Kurt Lewin was an American social
psychologist and having contributed to science group dynamics and
action research, he is regarded one of the founders of modern
psychology. But Lewin is
perhaps best-known for developing Force Field Analysis, using
Force Field Diagrams.
According to Kurt Lewin "An
issue is held in balance by the interaction of two opposing sets of
forces - those seeking to promote change (driving forces) and
those attempting to maintain the status quo (restraining forces)".
Lewin viewed organizations as systems in which the present
situation was not a static pattern, but a dynamic balance
("equilibrium") of forces
working in opposite directions. In order for any change to occur, the
driving forces must exceed the restraining forces, thus shifting the
The Force Field Diagram is a model built on this idea that forces -
persons, habits, customs, attitudes - both drive and restrain change.
It can be used at any level (personal, project, organizational, network)
to visualize the forces that may work in favor and against change
The diagram helps its user picture the "tug-of-war" between forces around a given issue.
Usually, there is a planned change issue described at the top, and two columns
below. Driving forces are listed in the left column, and restraining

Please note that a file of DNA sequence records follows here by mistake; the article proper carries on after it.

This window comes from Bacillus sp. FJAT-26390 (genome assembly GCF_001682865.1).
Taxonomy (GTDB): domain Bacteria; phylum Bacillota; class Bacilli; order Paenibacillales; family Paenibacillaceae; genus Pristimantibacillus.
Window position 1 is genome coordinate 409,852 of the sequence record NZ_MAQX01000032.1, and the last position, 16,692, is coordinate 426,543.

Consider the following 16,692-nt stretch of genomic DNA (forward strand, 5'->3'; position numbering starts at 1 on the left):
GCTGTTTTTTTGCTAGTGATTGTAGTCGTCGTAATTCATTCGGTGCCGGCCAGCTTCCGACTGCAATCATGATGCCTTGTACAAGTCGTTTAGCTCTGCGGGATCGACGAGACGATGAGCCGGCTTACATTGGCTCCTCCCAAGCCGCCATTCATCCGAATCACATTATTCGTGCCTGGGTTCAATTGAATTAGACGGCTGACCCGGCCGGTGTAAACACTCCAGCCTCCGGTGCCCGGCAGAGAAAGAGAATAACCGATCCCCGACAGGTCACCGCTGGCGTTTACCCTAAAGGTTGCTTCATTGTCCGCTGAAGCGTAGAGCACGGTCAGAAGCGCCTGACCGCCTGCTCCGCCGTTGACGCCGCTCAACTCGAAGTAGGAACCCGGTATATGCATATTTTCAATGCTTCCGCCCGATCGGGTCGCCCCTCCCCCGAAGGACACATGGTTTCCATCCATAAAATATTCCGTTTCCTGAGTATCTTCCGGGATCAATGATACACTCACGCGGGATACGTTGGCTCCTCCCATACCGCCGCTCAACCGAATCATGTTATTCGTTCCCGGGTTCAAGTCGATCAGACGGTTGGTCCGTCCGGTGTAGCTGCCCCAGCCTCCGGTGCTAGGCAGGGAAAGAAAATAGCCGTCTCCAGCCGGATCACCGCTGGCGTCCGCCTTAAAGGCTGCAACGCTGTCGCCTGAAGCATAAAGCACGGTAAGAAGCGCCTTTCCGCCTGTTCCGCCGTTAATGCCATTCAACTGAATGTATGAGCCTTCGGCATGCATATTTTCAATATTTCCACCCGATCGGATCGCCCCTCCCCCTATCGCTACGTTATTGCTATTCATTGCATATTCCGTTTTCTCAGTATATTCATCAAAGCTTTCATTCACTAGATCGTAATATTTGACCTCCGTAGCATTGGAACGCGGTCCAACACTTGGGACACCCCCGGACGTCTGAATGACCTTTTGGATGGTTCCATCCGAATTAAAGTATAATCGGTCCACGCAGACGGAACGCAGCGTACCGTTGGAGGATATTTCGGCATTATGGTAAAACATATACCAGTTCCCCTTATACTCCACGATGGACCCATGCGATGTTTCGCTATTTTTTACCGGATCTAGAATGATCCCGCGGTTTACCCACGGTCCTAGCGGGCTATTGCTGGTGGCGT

forces in the right column. Arrows are drawn towards the middle. Longer
arrows indicate stronger forces. The idea is to understand and make
explicit all the forces acting on a given issue.
The Force Field Analysis is a method to:
- investigate the balance of power involved in an issue
- identify the most important players (stakeholders) and target groups
for a campaign on the issue
- identify opponents and allies
- identify how to influence each target group
How to conduct a Force Field
Analysis? Typically the following steps are taken:
1. Describe the current situation - 2. Describe the desired situation - 3.
Identify where the current situation will go if no action is taken - 4.
List all the forces driving change toward the desired situation - 5. List
all the forces resisting change toward the desired situation - 6.
Discuss and interrogate all of the forces: are they valid? can they be changed?
which are the critical ones? - 7. Allocate a score to each of the
forces using a numerical scale e.g. 1=extremely weak and 10=extremely
strong - 8. Chart the forces by listing (to strength scale) the driving
forces on the left and restraining forces on the right. 9. Determine
whether change is viable and progress can occur - 10. Discuss how the
change can be affected by decreasing the strength of the restraining
forces or by increasing the strength of driving forces. 11. Keep in mind that increasing the driving forces or decreasing the restraining forces
may increase or decrease other forces or even create new ones.
Combine with Force Field Analysis: Change
Management Iceberg | RACI |
Change Model Beckhard |
Bases of Social Power |
Changing Organization Cultures
Core Groups |
| Business Process Reengineering
| Kaizen |
of Change |
Root Cause Analysis |
Six Thinking Hats |
Scenario Planning |
Game Theory |
Real Options |
| OODA Loop |
Levels of Culture
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